Summative Evaluation Process for Graduate students matriculating into the program after January 15, 2013.
Optional for students matriculating into the program before January 15, 2013. See below solid line for old comprehensive exam process still available for graduate students matriculating into the program before January 15, 2013.
The Written Exam Process
- The praeses of an examining board, who is appointed by the academic dean, selects a non-authoritative text from within a student’s area of concentration or emphasis and has it sent by the Coordinator of Distance Learning to the student’s testing monitor approved by the institution. A single question is asked of the student: “What is your critical assessment of this text?” The praeses has latitude to add questions he or she feels will assist the student in responding to the prompt.
- The student is expected to read the text and give a critical theological or philosophical response that includes an explanation of the theological or philosophical habitus along with a demonstration of an ability to address the text wisely and in depth using the essential knowledge and methods of the program core alongside those of the relevant theological concentration or philosophical emphasis.
- Theology students are allowed to have an unmarked Bible but are not allowed to use notes or other materials.
- Students have as many as three hours to complete the exam.
- Each exam is read by the praeses and one other examiner appointed by the academic dean with preferred selection from among the full-time faculty.
a) If the examiners are satisfied with the results, the Coordinator of Distance Learning will schedule an oral exam led by the praeses and the second examiner. The oral exam will take place no sooner than two weeks following the successful completion of the written exam.
b) If the praeses and second examiner are dissatisfied with the results, they will mark the areas where the student demonstrated an inadequate response, and this assessment will be conveyed to the student for purposes of scheduling a second chance examination. A third and final chance can be scheduled at the discretion of the academic dean.
The Oral Exam Process
The one-hour oral exam is done either on campus or via video conferencing with a webcam open on the student. The hour is parsed in this way:
1) The praeses of the examining board begins with brief prayer and proceeds to questions based on a list of core program topics along with topics in the student’s area of concentration or emphasis.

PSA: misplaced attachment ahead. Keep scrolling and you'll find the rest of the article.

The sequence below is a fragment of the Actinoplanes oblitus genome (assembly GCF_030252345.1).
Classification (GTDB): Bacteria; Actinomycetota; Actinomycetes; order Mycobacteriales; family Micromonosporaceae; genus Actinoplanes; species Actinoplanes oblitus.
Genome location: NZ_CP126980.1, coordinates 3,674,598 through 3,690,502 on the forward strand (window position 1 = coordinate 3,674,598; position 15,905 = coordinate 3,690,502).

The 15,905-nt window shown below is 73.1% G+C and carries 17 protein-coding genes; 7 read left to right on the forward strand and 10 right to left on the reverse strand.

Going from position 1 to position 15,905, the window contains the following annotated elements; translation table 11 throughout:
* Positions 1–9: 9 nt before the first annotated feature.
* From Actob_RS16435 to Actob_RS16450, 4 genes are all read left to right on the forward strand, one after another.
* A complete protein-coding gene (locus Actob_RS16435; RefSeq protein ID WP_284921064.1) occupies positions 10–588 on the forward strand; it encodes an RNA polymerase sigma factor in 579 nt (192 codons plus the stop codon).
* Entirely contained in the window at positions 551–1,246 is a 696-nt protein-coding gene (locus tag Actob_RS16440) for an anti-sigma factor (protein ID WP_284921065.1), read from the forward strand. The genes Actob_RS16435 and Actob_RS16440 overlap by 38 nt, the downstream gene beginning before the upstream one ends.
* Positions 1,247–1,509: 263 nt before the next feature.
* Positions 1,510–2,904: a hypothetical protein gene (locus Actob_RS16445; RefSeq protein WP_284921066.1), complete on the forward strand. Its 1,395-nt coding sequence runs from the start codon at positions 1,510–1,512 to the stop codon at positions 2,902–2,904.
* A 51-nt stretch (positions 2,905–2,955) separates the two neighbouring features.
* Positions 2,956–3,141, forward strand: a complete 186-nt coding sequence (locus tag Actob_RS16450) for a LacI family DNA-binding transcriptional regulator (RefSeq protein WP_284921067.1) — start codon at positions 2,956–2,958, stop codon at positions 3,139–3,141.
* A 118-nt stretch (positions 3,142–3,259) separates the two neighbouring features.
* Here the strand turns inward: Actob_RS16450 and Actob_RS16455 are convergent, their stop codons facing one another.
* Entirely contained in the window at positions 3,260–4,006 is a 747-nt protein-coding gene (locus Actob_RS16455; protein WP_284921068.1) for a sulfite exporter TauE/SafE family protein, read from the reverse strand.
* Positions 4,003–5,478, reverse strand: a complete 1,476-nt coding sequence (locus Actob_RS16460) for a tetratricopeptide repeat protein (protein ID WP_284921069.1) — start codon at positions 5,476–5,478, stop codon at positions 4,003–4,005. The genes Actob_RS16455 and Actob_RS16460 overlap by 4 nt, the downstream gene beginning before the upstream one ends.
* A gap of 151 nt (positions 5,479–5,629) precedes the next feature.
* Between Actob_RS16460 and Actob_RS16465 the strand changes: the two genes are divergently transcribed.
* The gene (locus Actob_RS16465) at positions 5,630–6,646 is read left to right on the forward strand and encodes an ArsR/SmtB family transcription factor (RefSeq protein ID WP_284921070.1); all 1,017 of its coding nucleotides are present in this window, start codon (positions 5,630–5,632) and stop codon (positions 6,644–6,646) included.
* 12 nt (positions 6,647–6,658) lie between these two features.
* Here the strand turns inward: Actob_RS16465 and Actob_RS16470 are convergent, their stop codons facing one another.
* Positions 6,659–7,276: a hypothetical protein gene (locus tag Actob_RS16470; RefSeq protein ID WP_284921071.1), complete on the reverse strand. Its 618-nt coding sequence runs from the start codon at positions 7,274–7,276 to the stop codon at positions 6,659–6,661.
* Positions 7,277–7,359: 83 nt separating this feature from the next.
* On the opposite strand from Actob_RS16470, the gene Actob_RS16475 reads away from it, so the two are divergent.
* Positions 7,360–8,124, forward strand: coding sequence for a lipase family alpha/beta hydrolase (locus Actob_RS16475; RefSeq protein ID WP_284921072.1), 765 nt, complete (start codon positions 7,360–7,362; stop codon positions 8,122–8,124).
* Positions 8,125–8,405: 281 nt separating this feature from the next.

2) The praeses and second examiner may each question the student for up to 30 minutes, after which the student will be invited to leave the conference.
3) When the examiners have agreed on the results, the praeses will call the student back (into the room or into the conference call) and announce the results.
4) In case of failure, the praeses will tell the student which areas require further study and schedule a make-up exam. In case of failure in the make-up exam, a third and final chance may be scheduled at the discretion of the academic dean.
5) The praeses will communicate the results of the exam to the academic dean.
Guidelines for Faculty on Oral Exam Questions
- The examiners will draw their oral examination questions from the program core and from the concentration or emphasis areas. Students will be responsible in the oral exam for demonstrating a working knowledge of all topics in the core and of all topics in their concentration areas.
- Examiners may also ask questions concerning pastoral application consonant with our mission to cultivate Catholic leaders for evangelization.
Orientation Course for Students Preparing to take the Comprehensive Exam
- A zero-credit orientation course, facilitated by the Director of Distance Learning or another member of the faculty assigned to oversee it, will provide students with a sample non-authoritative document drawn from each program.
- Students are to register in the orientation class at the beginning of the semester in which they plan to take the exams. Only those students enrolled in the orientation class each term are eligible to take their exams during that term.
- The orientation course will include a list of topics given to the students at the start of their studies. These topics are drawn from the core and from the concentration or emphasis areas. Students are responsible in the oral exam for demonstrating a working knowledge of all topics in the core and of all topics in their concentration areas.